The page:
Hack your beauty routine
Still using disposable cotton pads and plastic toothbrushes? OK, so the cotton pads might break down over time, but it's still rubbish and it's still - if you're chucking it in your bin - going into landfill. We've been conditioned to believe that disposable items are time saving for us, like they somehow do us a favour even though we're buying them every month and just binning them after we've used them. Same for make up wipes. Do what I do. I buy a pack of these super-soft bamboo pads that come with a laundry bag. I use them to wipe off make up, put them in the bag, and then when the bag's full, I wash them (in the bag) so they're ready to use again. I keep them in a little jar by the bathroom sink. My teenager uses them too. Yes, it's a bigger expense first off than a pack of disposable ones but you're saving plastic (the packaging) and waste, and you'll save money over time. They also apparently last over 1,000 washes, so you're likely to never need to buy them again. And buy a bamboo toothbrush, instead of a plastic one. The handle is compostable, but the brush fibres are nylon - the manufacturer of these brushes suggests pulling them out and recycling them with any plastic recycling you have at home, which shouldn't be too much, once you've read this post. Either way, the plastic load is much less on the environment, until they can come up with something else to use instead.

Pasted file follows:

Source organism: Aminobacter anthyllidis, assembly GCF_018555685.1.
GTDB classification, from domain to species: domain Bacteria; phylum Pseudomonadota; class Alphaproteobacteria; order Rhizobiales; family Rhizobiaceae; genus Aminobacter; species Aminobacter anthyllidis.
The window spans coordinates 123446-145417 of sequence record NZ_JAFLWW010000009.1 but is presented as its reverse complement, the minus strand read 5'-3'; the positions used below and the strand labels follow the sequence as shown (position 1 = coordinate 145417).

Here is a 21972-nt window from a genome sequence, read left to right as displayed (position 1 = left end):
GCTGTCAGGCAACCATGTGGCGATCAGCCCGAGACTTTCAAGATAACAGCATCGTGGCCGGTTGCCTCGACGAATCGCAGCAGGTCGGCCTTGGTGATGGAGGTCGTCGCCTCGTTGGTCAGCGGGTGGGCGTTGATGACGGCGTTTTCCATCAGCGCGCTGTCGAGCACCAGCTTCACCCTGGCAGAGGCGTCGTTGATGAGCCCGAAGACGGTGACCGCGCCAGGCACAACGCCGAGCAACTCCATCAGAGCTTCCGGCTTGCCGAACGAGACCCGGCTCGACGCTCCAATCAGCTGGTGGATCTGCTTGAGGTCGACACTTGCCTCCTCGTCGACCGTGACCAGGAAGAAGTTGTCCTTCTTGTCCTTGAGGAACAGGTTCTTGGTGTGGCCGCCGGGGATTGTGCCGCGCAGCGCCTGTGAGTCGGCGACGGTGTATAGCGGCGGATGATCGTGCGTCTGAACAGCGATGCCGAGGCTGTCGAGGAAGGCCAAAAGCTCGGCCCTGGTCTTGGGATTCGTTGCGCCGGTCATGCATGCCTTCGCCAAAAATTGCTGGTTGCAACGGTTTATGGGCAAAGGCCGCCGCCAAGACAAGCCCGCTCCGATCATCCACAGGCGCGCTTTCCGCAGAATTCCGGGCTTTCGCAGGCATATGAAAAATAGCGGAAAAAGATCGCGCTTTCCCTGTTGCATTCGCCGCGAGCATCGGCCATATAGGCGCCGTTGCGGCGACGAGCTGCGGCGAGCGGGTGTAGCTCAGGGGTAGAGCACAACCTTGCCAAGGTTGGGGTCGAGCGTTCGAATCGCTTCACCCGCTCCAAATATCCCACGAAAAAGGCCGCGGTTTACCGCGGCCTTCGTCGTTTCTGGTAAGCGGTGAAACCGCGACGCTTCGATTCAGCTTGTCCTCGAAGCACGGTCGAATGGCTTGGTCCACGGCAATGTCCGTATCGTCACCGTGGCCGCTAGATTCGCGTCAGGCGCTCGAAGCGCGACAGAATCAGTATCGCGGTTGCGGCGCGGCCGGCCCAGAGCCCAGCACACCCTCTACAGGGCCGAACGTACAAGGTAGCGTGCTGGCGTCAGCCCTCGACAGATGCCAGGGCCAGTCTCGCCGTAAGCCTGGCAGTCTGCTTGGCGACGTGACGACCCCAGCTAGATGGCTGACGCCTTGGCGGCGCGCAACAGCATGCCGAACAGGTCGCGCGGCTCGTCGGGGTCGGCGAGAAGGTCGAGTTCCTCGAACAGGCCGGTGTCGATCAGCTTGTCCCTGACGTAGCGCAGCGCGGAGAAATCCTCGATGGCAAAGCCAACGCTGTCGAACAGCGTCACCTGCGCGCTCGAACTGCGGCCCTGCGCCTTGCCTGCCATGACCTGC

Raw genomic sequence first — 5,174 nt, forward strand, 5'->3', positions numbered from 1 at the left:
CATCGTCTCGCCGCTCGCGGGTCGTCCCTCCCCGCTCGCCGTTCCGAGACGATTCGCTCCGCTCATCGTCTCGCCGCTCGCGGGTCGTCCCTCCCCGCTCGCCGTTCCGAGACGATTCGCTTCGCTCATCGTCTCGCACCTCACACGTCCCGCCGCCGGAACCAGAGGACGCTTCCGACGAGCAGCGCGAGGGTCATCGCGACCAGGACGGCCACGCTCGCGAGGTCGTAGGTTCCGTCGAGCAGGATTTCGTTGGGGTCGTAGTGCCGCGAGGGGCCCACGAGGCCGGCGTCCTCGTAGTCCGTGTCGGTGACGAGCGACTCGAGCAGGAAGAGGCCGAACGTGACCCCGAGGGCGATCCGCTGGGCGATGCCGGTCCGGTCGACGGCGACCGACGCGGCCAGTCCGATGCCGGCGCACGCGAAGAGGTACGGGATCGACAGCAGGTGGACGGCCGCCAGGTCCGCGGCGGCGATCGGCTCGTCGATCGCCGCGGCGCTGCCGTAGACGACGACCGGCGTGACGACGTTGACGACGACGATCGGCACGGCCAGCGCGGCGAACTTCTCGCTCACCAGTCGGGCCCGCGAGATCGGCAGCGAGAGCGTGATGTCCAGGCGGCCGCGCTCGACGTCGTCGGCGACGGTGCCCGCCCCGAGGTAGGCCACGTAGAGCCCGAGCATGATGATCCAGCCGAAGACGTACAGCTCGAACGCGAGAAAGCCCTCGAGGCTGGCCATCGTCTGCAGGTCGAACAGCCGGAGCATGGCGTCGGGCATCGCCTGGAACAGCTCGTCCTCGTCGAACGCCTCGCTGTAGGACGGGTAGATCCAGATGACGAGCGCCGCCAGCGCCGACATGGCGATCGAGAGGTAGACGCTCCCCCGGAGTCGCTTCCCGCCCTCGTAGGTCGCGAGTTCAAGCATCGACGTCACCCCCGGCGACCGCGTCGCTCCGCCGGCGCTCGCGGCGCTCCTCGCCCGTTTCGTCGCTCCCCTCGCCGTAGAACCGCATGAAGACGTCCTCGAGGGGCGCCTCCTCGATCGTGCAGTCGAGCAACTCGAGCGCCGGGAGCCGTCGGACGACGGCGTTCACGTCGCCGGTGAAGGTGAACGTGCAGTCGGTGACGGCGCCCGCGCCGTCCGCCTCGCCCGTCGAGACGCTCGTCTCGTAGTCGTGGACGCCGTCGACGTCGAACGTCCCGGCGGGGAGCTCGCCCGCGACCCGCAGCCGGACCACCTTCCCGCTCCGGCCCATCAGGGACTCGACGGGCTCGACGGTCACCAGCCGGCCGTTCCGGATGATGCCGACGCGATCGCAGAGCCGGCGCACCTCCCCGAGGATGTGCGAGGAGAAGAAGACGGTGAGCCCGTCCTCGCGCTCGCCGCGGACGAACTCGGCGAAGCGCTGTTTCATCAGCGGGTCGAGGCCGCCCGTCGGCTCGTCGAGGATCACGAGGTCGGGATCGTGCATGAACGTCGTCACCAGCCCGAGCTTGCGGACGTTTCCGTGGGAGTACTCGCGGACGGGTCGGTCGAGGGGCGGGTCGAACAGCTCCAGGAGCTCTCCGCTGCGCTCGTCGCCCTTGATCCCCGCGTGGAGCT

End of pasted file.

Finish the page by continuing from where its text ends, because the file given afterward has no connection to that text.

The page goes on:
Hand gels, shower gels, shampoos... have a look in the average bathroom cupboard and I bet it'll be full of plastic. I switched to buying soap in the spring and it's clean, hygienic and seems to last much longer than the hand gels I used to buy did. They're cheaper, too. And you can buy soaps with gorgeous scents - I love this tea tree and eucalyptus one, which you'll find in a little dish next to my bathroom sink. And as for shampoo, check out shampoo bars, that are just like soap. You wet your hands in the bath or shower, massage the bar so you get a foamy lather and wash your hair as usual. I use Lush's Soak and Float shampoo bar (great for an itchy scalp) and my kids use their olive oil and rosemary bar. And, like the soap, they're all packaged in paper, so that's compostable, too. Waste-free washing!